BiblePlaces Newsletter

Vol 19, #4 - August 18, 2020

Some years ago, when I was first asked to teach an adult Bible class at church, the book I started with was 1 Samuel. My reason was simple: I felt that I could communicate this exciting book in a way that would engage everyone and thereby give me a little bit of “job security.” The class went well, and we continued on to studies in Isaiah and Daniel, but as I look back I marvel at the fact that I taught the class without ever showing photos.

One factor was that our meeting room didn’t yet have a projector, but even if it had, it would have been quite difficult for me, in that stage of life (working on a doctorate), to have had the time to pull together all the photos, week after week. Unlike some Bible teachers, I actually had the photos, but the time involved to find the right photos and create an attractive presentation is not insignficant. I was spending what time I had studying the text and reading the commentaries.

Fast forward about a decade and I had the chance to teach through 1 Samuel again. This time, I had a team of friends working with me to create an extensive collection of images for every passage and story in the book. With that work already done, I could quickly grab, in a matter of 10 minutes or less, the 20-30 photos I wanted to share to help the group understand the setting and details of each chapter. I loved it, and they loved it.

Available now as DVD+download or download-only.
$49 today with free shipping.

Now our team has completed the writing of detailed notes and put on the finishing touches so that 1 Samuel is ready to share with you. We have endeavored to create a resource that is easy to use, attractive to the eye, and accurate in all of its details. Our launch price is only $49, and for that you will receive more than 3,000 slides that will help you understand and teach 1 Samuel unlike perhaps any other resource available. As you keep reading this month’s newsletter, you’ll get a sense for the special value of photos for 1 Samuel.

Todd Bolen
Photographer, BiblePlaces.com
Professor of Biblical Studies, The Master’s University

What Others Say...

“Today’s students need visual-based instruction like never before, and this remarkable set of photographs for 1 Samuel is just what we need. The notes embedded in the slides are up-to-date, and helpful in every respect. Students and teachers alike will love this Photo Companion like few other resources for Bible instruction.

—Bill T. Arnold, Paul S. Amos Professor of Old Testament Interpretation, Asbury Theological Seminary, and author of 1-2 Samuel (NIV Application Commentary)

“The photos and slides provided in this volume were a stunning addition to our verse by verse teaching on 1 Samuel last year. [Ed. note: We provided him with the collection piecemeal as we created it.] The slides were organized by chapter, making them easy to insert them into weekly presentations. The quality of the photographs were stunning and really brought the audience into the biblical narrative and actual historic locations. This added not only color and cultural relevance to each presentation and message, but also reminded people that the Bible is rooted in archaeological and historic facts. I would highly recommend this resource.”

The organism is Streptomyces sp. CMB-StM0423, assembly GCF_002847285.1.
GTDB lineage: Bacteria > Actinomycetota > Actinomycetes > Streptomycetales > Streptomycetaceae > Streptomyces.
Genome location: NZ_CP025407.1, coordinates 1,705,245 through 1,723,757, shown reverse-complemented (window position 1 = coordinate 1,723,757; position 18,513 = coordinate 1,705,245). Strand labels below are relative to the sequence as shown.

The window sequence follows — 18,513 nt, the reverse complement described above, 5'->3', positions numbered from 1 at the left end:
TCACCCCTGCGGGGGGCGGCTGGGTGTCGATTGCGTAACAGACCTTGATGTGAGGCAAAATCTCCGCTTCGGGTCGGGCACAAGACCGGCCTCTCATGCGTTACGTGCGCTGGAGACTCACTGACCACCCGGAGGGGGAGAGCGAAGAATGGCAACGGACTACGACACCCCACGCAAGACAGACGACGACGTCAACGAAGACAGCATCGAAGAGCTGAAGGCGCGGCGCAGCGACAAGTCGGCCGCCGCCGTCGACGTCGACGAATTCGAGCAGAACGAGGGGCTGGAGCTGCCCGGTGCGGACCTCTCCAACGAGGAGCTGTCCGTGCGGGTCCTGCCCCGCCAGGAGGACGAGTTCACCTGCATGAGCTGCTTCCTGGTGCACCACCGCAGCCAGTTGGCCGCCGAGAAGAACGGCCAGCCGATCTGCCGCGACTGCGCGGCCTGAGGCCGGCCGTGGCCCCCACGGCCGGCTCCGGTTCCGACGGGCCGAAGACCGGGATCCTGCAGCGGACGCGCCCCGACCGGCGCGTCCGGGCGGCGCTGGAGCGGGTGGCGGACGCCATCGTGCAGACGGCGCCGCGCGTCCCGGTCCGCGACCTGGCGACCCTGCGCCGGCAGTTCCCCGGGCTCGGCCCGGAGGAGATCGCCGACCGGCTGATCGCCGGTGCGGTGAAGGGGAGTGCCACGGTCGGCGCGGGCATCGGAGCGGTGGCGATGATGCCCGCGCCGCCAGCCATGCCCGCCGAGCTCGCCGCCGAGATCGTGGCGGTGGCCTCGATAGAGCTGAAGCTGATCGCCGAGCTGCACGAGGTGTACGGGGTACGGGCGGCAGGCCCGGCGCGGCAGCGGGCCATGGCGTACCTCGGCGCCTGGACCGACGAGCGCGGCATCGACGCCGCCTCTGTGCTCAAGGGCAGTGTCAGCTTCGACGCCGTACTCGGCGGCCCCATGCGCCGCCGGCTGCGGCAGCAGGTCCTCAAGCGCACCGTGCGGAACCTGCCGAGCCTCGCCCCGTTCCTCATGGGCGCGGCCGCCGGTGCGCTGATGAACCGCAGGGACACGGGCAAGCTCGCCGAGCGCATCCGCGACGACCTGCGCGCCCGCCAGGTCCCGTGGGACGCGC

—Chad Hovind, Lead Pastor, Horizon Community Church, Cincinnati, Ohio

“I work as an attorney by day, but I teach the Bible verse-by-verse. After I graduated from seminary, God opened the door for me to lead a Bible study in City Hall for the past 8 years. We alternate Books of the Bible (Ge-Mt-Ex-Mk, etc.). We are now in Joshua; we’ll study Judges and Ruth; and then Romans. So, your recent volumes of Joshua, Judges, Ruth, and Romans were produced in perfect timing.

“I’ve been astounded at the quality of your PowerPoints. I’ve read your blog, so I know the hardships you’ve endured in personally capturing these marvelous photographs. But it’s not just the photographic quality. It’s also the detailed captions, which are rich in information. The bonus is the emphasis on archaeology. I also appreciate your attribution of all primary sources.

“I’ve traveled to the Holy Land and to Turkey and Egypt and Jordan. But pilgrims can’t take the quality of photographs that you have. We’re usually trapped with hundreds of other tourists at these sites, with very limited time. Also, pilgrims don’t visit the more out-of-the-way sites. You have. And we are so blessed that you’ve captured the essence of these places.

My Bible study members who are visually oriented have expressed gratitude time and again for your photographs. May God bless you, your family, your ministry and your team richly. BiblePlaces.com is a cherished resource and essential to teaching the Word.”

—Andrew K. Wong, Esq.

A Photo Every Day

Every weekday I choose an interesting photo from the biblical world and post it on FacebookTwitter, and Instagram. In the last few weeks, I have shared photos of favorite hikes in Israel, highlights of Petra, and images related to Jesus’s feeding of the 5,000. Follow us to see our latest photos as well as some classics.

Featured BiblePlaces Photos:
1 Samuel

The featured photos this month focus on the book of 1 Samuel, an exciting account of the prophet Samuel, King Saul, and and the rising David. For more photos, download the 1 Samuel 4 PowerPoint (89 slides). These and more than 3,000 photos are included in the new 1 Samuel volume in the Photo Companion to the Bible.